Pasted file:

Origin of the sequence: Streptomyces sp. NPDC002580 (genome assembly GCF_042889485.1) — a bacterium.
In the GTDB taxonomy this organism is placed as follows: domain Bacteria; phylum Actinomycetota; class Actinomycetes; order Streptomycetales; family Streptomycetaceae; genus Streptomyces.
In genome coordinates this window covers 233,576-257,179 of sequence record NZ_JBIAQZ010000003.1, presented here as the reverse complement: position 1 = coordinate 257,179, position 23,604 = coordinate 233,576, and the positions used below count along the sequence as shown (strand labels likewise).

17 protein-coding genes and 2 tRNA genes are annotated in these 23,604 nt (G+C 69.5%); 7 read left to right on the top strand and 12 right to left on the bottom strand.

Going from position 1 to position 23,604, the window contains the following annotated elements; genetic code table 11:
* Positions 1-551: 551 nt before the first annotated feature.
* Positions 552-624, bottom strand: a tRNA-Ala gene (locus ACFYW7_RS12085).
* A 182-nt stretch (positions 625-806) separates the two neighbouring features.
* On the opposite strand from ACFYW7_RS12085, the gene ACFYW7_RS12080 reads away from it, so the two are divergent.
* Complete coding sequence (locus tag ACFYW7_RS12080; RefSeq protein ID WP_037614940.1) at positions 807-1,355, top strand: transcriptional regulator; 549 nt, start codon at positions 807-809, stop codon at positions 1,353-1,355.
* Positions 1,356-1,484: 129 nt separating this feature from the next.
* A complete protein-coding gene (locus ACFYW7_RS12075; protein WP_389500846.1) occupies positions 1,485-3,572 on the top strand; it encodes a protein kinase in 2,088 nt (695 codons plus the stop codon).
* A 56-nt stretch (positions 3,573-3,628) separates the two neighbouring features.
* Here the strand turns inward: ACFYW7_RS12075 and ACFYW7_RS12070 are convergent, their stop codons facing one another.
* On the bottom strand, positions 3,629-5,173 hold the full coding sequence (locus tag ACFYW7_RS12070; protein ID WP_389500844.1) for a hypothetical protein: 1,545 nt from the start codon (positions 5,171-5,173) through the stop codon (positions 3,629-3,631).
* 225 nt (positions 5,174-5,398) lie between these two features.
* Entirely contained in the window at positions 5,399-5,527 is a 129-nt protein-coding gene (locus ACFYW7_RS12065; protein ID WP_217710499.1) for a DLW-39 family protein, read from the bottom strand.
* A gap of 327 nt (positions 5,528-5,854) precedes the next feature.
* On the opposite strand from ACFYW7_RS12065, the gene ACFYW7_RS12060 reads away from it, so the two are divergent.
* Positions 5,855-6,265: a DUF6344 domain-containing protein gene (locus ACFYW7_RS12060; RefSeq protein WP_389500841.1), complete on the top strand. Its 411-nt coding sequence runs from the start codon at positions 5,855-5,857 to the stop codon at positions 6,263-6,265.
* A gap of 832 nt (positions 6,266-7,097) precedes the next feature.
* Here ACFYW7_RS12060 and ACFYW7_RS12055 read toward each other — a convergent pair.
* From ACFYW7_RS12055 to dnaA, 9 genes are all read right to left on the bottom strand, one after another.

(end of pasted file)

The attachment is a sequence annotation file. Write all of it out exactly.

Origin of the sequence: Streptomyces sp. NPDC002580 (genome assembly GCF_042889485.1) — a bacterium.
In the GTDB taxonomy this organism is placed as follows: domain Bacteria; phylum Actinomycetota; class Actinomycetes; order Streptomycetales; family Streptomycetaceae; genus Streptomyces.
In genome coordinates this window covers 233,576-257,179 of sequence record NZ_JBIAQZ010000003.1, presented here as the reverse complement: position 1 = coordinate 257,179, position 23,604 = coordinate 233,576, and the positions used below count along the sequence as shown (strand labels likewise).

17 protein-coding genes and 2 tRNA genes are annotated in these 23,604 nt (G+C 69.5%); 7 read left to right on the top strand and 12 right to left on the bottom strand.

Going from position 1 to position 23,604, the window contains the following annotated elements; genetic code table 11:
* Positions 1-551: 551 nt before the first annotated feature.
* Positions 552-624, bottom strand: a tRNA-Ala gene (locus ACFYW7_RS12085).
* A 182-nt stretch (positions 625-806) separates the two neighbouring features.
* On the opposite strand from ACFYW7_RS12085, the gene ACFYW7_RS12080 reads away from it, so the two are divergent.
* Complete coding sequence (locus tag ACFYW7_RS12080; RefSeq protein ID WP_037614940.1) at positions 807-1,355, top strand: transcriptional regulator; 549 nt, start codon at positions 807-809, stop codon at positions 1,353-1,355.
* Positions 1,356-1,484: 129 nt separating this feature from the next.
* A complete protein-coding gene (locus ACFYW7_RS12075; protein WP_389500846.1) occupies positions 1,485-3,572 on the top strand; it encodes a protein kinase in 2,088 nt (695 codons plus the stop codon).
* A 56-nt stretch (positions 3,573-3,628) separates the two neighbouring features.
* Here the strand turns inward: ACFYW7_RS12075 and ACFYW7_RS12070 are convergent, their stop codons facing one another.
* On the bottom strand, positions 3,629-5,173 hold the full coding sequence (locus tag ACFYW7_RS12070; protein ID WP_389500844.1) for a hypothetical protein: 1,545 nt from the start codon (positions 5,171-5,173) through the stop codon (positions 3,629-3,631).
* 225 nt (positions 5,174-5,398) lie between these two features.
* Entirely contained in the window at positions 5,399-5,527 is a 129-nt protein-coding gene (locus ACFYW7_RS12065; protein ID WP_217710499.1) for a DLW-39 family protein, read from the bottom strand.
* A gap of 327 nt (positions 5,528-5,854) precedes the next feature.
* On the opposite strand from ACFYW7_RS12065, the gene ACFYW7_RS12060 reads away from it, so the two are divergent.
* Positions 5,855-6,265: a DUF6344 domain-containing protein gene (locus ACFYW7_RS12060; RefSeq protein WP_389500841.1), complete on the top strand. Its 411-nt coding sequence runs from the start codon at positions 5,855-5,857 to the stop codon at positions 6,263-6,265.
* A gap of 832 nt (positions 6,266-7,097) precedes the next feature.
* Here ACFYW7_RS12060 and ACFYW7_RS12055 read toward each other — a convergent pair.
* From ACFYW7_RS12055 to dnaA, 9 genes are all read right to left on the bottom strand, one after another.